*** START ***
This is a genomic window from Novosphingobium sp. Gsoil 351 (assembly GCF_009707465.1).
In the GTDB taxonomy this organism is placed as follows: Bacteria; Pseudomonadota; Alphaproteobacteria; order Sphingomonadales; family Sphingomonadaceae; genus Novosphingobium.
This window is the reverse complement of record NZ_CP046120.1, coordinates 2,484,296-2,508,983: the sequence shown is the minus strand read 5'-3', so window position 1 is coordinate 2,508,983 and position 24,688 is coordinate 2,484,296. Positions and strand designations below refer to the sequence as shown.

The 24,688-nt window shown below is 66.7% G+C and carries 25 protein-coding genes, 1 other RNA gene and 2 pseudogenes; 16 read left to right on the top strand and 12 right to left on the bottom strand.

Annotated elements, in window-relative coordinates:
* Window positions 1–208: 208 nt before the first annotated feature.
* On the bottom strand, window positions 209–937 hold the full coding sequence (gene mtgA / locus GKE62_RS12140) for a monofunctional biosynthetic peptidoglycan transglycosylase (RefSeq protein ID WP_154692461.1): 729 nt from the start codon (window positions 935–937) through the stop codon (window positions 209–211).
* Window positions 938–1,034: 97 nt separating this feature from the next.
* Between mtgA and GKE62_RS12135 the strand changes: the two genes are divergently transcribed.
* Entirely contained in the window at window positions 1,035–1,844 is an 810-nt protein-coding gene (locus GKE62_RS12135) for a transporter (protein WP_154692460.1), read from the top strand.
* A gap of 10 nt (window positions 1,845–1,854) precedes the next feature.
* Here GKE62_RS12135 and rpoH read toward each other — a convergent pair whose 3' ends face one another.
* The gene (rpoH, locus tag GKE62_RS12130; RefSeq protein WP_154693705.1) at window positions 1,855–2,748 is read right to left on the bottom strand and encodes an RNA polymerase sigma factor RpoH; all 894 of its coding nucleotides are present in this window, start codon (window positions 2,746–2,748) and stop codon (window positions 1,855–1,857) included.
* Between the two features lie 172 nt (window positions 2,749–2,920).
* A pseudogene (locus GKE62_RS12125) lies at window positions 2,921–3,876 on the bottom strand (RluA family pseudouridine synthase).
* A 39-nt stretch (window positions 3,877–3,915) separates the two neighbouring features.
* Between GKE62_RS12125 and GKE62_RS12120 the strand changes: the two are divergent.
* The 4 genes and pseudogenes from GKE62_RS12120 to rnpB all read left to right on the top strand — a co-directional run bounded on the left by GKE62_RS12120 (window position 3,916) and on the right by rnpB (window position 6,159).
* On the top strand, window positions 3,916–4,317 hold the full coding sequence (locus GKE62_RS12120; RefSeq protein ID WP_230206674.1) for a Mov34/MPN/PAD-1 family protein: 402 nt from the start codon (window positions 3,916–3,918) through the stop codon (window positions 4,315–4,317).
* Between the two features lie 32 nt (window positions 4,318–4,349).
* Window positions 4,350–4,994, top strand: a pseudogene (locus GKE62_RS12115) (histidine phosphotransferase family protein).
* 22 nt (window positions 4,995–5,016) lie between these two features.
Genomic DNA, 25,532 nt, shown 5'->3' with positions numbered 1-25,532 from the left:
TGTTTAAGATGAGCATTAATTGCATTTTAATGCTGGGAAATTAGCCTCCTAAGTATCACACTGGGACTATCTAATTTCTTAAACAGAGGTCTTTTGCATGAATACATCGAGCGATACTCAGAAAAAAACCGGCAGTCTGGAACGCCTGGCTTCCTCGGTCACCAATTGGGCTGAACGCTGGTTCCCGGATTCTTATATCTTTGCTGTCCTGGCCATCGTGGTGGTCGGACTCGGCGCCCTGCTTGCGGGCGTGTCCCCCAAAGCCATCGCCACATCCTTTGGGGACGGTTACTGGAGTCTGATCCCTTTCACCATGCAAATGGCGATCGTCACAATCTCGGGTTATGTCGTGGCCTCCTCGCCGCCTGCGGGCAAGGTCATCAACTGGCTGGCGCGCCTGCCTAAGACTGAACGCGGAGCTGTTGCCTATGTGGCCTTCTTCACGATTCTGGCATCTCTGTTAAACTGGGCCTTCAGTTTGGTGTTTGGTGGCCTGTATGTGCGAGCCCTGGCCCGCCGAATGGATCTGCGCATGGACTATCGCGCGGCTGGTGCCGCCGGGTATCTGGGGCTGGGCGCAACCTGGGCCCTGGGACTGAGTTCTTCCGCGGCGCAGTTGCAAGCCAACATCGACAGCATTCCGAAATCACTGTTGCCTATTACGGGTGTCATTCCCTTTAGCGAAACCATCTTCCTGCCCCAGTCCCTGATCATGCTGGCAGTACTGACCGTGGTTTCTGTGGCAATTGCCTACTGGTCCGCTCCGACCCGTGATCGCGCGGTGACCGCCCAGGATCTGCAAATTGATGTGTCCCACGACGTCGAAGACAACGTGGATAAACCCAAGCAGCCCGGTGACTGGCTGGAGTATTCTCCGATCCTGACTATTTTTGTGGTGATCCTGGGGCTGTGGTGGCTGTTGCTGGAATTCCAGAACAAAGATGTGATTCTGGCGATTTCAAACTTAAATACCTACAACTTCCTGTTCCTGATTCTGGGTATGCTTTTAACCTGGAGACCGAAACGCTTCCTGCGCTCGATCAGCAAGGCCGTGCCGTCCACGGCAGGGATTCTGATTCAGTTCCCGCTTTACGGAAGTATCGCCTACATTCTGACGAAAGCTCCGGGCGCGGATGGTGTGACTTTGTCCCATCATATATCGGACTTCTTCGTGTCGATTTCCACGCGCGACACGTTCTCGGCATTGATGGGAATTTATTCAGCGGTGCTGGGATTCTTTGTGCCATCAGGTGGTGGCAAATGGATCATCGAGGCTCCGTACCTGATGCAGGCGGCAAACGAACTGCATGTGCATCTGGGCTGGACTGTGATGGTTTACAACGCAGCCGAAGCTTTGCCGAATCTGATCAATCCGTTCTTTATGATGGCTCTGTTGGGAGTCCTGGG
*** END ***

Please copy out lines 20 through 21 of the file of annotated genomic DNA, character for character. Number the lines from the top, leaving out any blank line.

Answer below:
* Between the two features lie 32 nt (window positions 4,318–4,349).
* Window positions 4,350–4,994, top strand: a pseudogene (locus GKE62_RS12115) (histidine phosphotransferase family protein).